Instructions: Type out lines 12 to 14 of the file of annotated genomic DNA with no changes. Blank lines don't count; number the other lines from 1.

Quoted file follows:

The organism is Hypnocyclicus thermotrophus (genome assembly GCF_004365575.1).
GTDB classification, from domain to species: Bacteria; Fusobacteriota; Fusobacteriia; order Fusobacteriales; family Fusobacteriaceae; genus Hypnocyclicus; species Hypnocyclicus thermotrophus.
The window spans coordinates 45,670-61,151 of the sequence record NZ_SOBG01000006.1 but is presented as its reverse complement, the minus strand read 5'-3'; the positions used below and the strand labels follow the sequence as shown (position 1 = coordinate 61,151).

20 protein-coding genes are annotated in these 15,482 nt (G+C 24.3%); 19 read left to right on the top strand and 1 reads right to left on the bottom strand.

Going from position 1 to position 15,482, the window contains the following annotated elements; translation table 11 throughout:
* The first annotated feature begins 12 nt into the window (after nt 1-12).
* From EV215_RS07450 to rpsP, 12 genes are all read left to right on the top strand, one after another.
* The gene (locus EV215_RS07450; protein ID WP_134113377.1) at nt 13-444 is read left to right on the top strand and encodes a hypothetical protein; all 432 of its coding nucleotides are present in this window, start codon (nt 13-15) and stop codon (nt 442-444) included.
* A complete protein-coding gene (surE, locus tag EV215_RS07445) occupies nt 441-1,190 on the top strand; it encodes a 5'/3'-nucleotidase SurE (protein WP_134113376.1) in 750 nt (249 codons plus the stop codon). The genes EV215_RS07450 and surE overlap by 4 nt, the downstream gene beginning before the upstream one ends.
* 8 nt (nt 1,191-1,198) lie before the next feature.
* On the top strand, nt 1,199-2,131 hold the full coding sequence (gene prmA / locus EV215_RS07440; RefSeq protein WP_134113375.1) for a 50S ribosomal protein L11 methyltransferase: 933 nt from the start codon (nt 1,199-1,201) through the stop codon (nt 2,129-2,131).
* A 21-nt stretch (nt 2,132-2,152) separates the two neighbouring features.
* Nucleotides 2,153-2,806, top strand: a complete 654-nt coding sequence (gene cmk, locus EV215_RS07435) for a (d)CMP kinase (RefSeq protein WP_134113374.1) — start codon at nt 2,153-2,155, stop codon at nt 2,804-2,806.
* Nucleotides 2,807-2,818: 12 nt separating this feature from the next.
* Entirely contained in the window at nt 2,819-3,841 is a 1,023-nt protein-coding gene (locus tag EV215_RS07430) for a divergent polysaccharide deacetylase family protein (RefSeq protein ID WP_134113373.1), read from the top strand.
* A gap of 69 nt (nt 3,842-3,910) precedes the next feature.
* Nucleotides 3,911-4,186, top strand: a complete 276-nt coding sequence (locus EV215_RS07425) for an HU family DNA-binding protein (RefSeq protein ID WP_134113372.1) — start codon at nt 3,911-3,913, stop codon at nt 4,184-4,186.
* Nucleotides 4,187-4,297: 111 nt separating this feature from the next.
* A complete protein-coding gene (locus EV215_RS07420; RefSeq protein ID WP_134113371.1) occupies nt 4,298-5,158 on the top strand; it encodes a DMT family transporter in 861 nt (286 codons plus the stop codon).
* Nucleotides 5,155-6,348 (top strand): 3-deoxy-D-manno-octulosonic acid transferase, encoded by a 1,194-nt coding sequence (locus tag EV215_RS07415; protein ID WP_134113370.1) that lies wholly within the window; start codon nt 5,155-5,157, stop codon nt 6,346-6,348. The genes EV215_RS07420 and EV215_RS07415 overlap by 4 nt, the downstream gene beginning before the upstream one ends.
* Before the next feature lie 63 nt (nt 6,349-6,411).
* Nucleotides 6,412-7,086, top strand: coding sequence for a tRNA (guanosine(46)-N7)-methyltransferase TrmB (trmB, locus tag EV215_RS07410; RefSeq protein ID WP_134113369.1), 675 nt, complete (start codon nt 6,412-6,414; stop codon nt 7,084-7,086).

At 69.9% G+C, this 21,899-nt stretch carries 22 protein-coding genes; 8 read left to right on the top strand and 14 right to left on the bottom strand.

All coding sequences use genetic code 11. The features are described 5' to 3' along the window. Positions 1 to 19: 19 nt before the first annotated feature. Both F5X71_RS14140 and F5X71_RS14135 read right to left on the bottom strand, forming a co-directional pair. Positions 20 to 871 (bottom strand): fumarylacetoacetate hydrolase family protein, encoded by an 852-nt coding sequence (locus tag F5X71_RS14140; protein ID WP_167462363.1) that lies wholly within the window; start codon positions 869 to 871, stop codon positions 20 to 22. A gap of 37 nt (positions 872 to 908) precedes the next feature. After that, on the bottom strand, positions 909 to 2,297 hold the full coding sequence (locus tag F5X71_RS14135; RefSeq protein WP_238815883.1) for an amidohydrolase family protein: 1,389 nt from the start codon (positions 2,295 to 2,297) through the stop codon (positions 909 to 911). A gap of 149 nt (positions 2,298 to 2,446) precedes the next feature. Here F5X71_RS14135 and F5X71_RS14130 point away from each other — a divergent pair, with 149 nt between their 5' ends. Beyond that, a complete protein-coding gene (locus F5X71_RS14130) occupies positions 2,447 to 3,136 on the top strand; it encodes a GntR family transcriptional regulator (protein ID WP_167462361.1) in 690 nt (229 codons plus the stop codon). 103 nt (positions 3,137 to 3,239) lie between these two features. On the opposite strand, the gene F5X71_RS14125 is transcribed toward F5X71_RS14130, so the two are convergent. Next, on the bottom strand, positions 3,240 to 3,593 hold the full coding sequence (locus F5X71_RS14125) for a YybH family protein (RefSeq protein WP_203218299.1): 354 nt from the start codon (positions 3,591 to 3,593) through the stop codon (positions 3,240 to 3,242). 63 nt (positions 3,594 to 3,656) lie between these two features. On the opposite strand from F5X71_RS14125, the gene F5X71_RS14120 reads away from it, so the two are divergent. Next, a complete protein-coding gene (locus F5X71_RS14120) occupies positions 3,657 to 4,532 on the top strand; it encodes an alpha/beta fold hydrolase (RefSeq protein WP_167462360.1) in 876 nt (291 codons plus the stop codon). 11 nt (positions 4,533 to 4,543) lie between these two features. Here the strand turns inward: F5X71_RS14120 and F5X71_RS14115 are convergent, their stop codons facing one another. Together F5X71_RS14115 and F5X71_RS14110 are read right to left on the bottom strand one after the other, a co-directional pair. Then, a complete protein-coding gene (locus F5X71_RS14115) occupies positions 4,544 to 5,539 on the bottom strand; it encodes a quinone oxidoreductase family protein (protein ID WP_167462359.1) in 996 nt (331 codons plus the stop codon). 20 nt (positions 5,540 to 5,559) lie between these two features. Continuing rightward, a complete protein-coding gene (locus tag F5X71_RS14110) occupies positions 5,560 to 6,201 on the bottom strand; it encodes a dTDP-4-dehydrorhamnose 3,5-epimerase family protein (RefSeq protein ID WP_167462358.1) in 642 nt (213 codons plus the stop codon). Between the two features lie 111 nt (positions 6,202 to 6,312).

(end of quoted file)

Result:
* A 21-nt stretch (nt 2,132-2,152) separates the two neighbouring features.
* Nucleotides 2,153-2,806, top strand: a complete 654-nt coding sequence (gene cmk, locus EV215_RS07435) for a (d)CMP kinase (RefSeq protein WP_134113374.1) — start codon at nt 2,153-2,155, stop codon at nt 2,804-2,806.
* Nucleotides 2,807-2,818: 12 nt separating this feature from the next.